The Senate rejected a bill that would have expanded the scope of background checks for potential gun owners on Wednesday. In a speech following the defeat, President Obama cited conservative control of the Senate as the reason for the loss: "A few minutes ago, 90% of Democrats in the Senate just voted for [gun control]. But it's not going to happen because 90% of Republicans in the Senate just voted against that idea." One senator, Joe Manchin, (D-WV), recently suggested that his fellow members were inclined to vote the bill down because of political pressure from the National Rifle Association.
Multiple sources agree that 90 percent of Americans approve of universal background checks and more stringent requirements for gun owners in general. Vice President Joe Biden explained Wednesday's outcome despite that fact with a quote from a conversation he had with a Congressperson: "that 10 percent who doesn't agree [with gun control], they are going to show up. They’re going to show up and vote." The Washington Post reports that NRA members and other anti-gun control advocates visit their representatives with more frequency than pro-gun control individuals.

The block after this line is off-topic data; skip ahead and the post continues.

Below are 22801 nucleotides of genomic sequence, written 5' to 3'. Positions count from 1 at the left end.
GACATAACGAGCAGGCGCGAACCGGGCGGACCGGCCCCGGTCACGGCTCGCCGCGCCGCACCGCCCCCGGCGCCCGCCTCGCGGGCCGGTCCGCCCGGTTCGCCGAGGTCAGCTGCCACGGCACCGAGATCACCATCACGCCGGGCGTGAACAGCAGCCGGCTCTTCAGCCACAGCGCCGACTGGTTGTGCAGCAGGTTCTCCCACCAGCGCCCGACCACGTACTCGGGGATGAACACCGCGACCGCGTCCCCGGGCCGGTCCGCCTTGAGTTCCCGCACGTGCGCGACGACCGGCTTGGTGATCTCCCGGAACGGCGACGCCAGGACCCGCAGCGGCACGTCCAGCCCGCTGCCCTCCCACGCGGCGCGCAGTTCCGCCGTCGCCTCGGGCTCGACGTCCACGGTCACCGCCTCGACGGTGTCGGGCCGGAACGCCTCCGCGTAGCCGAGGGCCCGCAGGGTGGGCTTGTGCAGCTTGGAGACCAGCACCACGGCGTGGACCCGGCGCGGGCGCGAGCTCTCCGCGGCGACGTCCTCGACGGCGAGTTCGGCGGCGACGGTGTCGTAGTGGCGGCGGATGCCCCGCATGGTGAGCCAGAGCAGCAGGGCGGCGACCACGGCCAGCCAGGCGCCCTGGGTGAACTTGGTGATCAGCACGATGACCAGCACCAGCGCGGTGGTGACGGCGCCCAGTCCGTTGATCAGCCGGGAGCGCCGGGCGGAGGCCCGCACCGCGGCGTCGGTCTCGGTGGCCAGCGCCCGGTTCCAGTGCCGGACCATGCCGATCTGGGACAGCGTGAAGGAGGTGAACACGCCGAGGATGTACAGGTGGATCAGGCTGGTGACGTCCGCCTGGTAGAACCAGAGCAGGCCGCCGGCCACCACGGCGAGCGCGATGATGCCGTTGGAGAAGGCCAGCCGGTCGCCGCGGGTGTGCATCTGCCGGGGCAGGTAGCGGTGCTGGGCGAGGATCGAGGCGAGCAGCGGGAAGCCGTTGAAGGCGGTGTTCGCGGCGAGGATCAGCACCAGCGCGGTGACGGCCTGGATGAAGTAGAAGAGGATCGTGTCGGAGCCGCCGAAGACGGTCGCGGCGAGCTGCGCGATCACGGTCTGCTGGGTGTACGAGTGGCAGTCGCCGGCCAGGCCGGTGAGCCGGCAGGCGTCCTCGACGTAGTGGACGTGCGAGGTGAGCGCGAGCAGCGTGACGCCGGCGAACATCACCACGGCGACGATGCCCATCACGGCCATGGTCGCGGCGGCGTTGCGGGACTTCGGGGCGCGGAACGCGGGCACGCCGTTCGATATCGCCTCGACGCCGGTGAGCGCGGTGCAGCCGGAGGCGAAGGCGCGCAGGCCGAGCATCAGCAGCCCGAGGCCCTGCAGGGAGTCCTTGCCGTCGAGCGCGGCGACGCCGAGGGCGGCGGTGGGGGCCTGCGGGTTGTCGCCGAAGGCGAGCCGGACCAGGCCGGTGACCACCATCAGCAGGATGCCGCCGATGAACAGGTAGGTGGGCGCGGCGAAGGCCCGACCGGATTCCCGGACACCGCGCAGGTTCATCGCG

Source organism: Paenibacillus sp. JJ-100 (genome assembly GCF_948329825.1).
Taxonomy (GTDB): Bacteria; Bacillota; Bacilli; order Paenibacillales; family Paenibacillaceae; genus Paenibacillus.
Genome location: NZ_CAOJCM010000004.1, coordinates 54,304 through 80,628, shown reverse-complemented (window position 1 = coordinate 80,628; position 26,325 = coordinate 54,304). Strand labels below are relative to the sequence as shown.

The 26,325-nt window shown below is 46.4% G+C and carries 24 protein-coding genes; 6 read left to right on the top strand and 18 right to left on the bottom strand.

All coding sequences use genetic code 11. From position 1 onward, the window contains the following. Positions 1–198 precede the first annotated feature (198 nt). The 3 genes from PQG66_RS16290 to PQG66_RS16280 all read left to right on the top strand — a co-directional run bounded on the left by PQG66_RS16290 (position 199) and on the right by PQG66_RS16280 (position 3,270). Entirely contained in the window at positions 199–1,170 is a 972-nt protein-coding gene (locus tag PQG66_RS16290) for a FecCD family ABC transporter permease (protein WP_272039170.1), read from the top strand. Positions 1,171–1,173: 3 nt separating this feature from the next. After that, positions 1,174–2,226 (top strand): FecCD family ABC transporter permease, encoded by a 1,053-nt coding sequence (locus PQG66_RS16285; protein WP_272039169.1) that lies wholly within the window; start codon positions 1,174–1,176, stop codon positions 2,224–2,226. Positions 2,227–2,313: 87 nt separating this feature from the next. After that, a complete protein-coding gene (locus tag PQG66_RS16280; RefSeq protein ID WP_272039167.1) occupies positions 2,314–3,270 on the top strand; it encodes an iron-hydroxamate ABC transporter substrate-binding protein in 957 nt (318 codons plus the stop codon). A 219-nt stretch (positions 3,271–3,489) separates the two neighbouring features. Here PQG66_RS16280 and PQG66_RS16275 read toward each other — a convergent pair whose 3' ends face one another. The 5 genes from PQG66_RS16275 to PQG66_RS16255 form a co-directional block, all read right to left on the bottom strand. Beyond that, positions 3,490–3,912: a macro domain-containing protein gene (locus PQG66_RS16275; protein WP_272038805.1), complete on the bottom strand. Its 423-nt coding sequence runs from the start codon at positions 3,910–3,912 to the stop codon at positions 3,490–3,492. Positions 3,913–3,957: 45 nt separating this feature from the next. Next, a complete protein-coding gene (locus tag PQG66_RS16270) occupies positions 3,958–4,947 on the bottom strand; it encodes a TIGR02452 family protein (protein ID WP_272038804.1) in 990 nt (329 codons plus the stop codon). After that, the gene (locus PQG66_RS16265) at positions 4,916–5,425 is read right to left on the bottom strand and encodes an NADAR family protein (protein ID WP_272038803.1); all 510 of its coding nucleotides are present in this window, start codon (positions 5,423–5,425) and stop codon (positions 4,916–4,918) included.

In anticipation of heightened efforts by the pro-gun control lobby, a representative from the organization stated "we are prepared for a very long war and a very expensive war."
The National Rifle Association and its supporters have been active in opposing gun control measures since December 2012. In response to the shooting at Sandy Hook Elementary, CEO Wayne LaPierre called for protective measures in the form of armed sentinels in schools and other public places, not limitations on who can and cannot purchase arms. He said gun control legislation violates the Second Amendment.
Media Resources: Los Angeles Times 4/18/2013; The Washington Post 4/18/2013; Feminist Daily Newswire 01/30/13
11/24/2014 The City of Louisville Has Overwhelmingly Approved a CEDAW Resolution - The city of Louisville, Kentucky approved a resolution that will use the UN Convention on the Elimination of All Forms of Discrimination Against Women (CEDAW) as a framework for all future policy aimed at ending gender-based discrimination.
Councilwoman Tina Ward-Pugh introduced the resolution, which passed overwhelmingly on November 6. . . .